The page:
Just because a vehicle is an EV doesn’t mean it’s the best EV it can be, especially in terms of environmental impact. The American Council for an Energy-Efficient Economy (ACEEE), a nonprofit research organization, released a report earlier this month explaining how increased efficiency can greatly reduce the strain on the grid, giving operators more time to implement cleaner power and leaving room for other energy needs.
With the expected increase in global vehicle numbers to 300 million by 2050, electrifying nearly all of them can have a major effect on the grid. They explain that at today’s average EV efficiency of 3.4 miles per kilowatt-hour, this would imply an additional 1.2 million gigawatt-hours of electricity consumption each year — equivalent to 113 million households’ electricity needs — and is consistent with other studies showing considerable increases in electricity usage from near-full EVs for light-duty vehicles. However, if the highest present level of efficiency was achieved at 4.2 mi/kWh, then complete electrification would amount to 970,000 gigawatt-hours instead — enough to power 21 million US homes today. The improved efficiency would thus lead to significantly lower energy consumption and could result in considerable cost savings on electricity bills across the nation.
The ACEEE report also shows that EVs can vary drastically in efficiency. While some models achieve greater than average efficiency, some achieve much lower efficiency, using double the energy of more efficient models. So, if the EV industry gravitates toward less efficient models, the challenge of powering them will be a lot greater. But, encouraging the market to embrace efficiency more can lighten the future burden.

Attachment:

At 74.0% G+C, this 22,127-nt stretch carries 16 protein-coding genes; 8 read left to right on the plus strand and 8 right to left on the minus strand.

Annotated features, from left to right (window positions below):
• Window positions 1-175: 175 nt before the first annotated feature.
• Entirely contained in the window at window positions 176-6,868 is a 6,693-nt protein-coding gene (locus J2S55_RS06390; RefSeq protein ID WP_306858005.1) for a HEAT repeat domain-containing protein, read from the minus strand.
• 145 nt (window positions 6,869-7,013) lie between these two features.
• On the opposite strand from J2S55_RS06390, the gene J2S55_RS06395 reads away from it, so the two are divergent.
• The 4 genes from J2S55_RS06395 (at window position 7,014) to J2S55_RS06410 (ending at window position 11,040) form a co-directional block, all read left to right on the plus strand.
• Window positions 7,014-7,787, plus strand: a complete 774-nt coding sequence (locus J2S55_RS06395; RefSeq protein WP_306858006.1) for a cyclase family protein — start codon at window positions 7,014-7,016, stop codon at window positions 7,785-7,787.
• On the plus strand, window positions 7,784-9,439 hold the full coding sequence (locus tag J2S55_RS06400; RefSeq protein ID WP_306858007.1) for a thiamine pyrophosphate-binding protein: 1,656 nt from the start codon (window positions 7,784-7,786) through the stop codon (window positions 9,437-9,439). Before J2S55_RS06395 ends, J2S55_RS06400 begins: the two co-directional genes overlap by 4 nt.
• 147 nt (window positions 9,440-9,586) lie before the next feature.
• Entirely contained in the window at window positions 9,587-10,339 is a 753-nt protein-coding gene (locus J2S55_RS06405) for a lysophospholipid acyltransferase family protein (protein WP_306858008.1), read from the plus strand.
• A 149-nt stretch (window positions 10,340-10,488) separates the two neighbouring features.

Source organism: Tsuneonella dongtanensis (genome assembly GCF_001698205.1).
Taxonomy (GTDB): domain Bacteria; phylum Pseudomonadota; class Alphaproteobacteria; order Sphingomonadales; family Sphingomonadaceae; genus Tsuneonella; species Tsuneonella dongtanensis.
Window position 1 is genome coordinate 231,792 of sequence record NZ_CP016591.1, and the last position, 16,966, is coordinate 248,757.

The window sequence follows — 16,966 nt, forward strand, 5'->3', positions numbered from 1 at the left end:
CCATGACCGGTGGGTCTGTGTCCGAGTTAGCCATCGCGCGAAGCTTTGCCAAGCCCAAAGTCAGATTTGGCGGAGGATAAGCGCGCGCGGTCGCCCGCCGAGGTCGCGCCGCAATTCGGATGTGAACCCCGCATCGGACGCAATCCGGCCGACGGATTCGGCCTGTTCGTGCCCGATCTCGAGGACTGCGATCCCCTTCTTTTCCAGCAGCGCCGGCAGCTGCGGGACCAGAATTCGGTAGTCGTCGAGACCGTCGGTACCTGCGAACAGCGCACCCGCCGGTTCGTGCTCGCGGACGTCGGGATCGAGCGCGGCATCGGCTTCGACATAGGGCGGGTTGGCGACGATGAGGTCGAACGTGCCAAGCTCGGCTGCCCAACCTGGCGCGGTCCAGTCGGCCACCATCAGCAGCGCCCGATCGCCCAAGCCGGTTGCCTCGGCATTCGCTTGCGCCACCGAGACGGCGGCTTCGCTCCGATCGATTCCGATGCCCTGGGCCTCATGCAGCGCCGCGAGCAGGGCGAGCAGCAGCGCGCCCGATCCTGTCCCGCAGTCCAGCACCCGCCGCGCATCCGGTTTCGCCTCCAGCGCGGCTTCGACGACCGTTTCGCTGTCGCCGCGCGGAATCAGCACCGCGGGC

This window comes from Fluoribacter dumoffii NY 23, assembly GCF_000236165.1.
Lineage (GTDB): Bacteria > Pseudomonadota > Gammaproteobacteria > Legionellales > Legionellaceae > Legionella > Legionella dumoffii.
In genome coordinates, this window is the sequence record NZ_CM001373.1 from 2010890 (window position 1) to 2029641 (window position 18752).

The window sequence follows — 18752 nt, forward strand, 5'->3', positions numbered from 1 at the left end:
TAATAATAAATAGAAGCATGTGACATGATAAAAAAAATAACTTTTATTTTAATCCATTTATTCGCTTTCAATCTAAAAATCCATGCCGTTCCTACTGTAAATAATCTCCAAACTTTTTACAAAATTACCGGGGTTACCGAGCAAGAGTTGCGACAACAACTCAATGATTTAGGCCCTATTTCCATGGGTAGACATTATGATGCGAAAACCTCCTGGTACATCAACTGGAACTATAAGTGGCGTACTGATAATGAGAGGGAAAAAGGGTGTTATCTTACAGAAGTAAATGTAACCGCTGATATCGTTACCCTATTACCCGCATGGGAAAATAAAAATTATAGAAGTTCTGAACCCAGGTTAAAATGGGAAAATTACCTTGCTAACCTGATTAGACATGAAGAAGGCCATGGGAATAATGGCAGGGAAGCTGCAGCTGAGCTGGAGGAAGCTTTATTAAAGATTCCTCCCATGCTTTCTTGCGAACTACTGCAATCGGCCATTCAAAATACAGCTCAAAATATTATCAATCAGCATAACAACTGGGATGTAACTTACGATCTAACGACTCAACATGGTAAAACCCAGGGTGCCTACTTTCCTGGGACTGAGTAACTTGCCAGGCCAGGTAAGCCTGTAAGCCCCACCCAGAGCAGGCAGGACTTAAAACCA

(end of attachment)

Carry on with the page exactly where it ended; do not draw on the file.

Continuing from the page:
The report gets into ways this can happen, both physically and in terms of government policy.
For the vehicle designs themselves, there are three main things at play. Vehicle weights, when greater (especially with larger battery packs) lead to less efficiency. Vehicle shape can drastically affect efficiency due to aerodynamic drag. Finally, the efficiency of drivetrains is another important factor.
The report argues that regulators must therefore focus on efficiency to ensure further emissions cuts, cost savings for drivers, and a more responsible deployment of mineral resources in EV batteries. The EPA’s Greenhouse Gas Emission standards for light-duty vehicles historically served as leverage for improving the efficiency of gasoline-powered vehicles, but today, EVs are deemed as having zero CO2 emissions under those same standards and hence do not receive any encouraging reward for their efficiency. Therefore, efforts should be taken to amend these standards to incentivize increased usage of cleaner, better performing EVs and not just zero emissions from the vehicle itself.
Putting These Stories Together
If I could tell readers one thing they should take away from these stories, I’d say it’s that EVs are a big part of the story of the future of the grid, so we must manage them right.
On the upside, they can be part of stabilizing and strengthening the grid, especially with not only V2G technology, but all of the other V2X variants. EVs don’t necessarily have to be controlled by the grid to contribute to the problem. People will naturally try to rely on an EV battery to reduce peak energy usage (and the peak rates that come with that) even if they aren’t giving the power company the proverbial keys.
On the downside, EV design can either make the problem better or make the problem much worse. It’s important that we take efficiency into account and don’t just let automakers get a pass just because it’s an EV.
Featured image provided by Leap.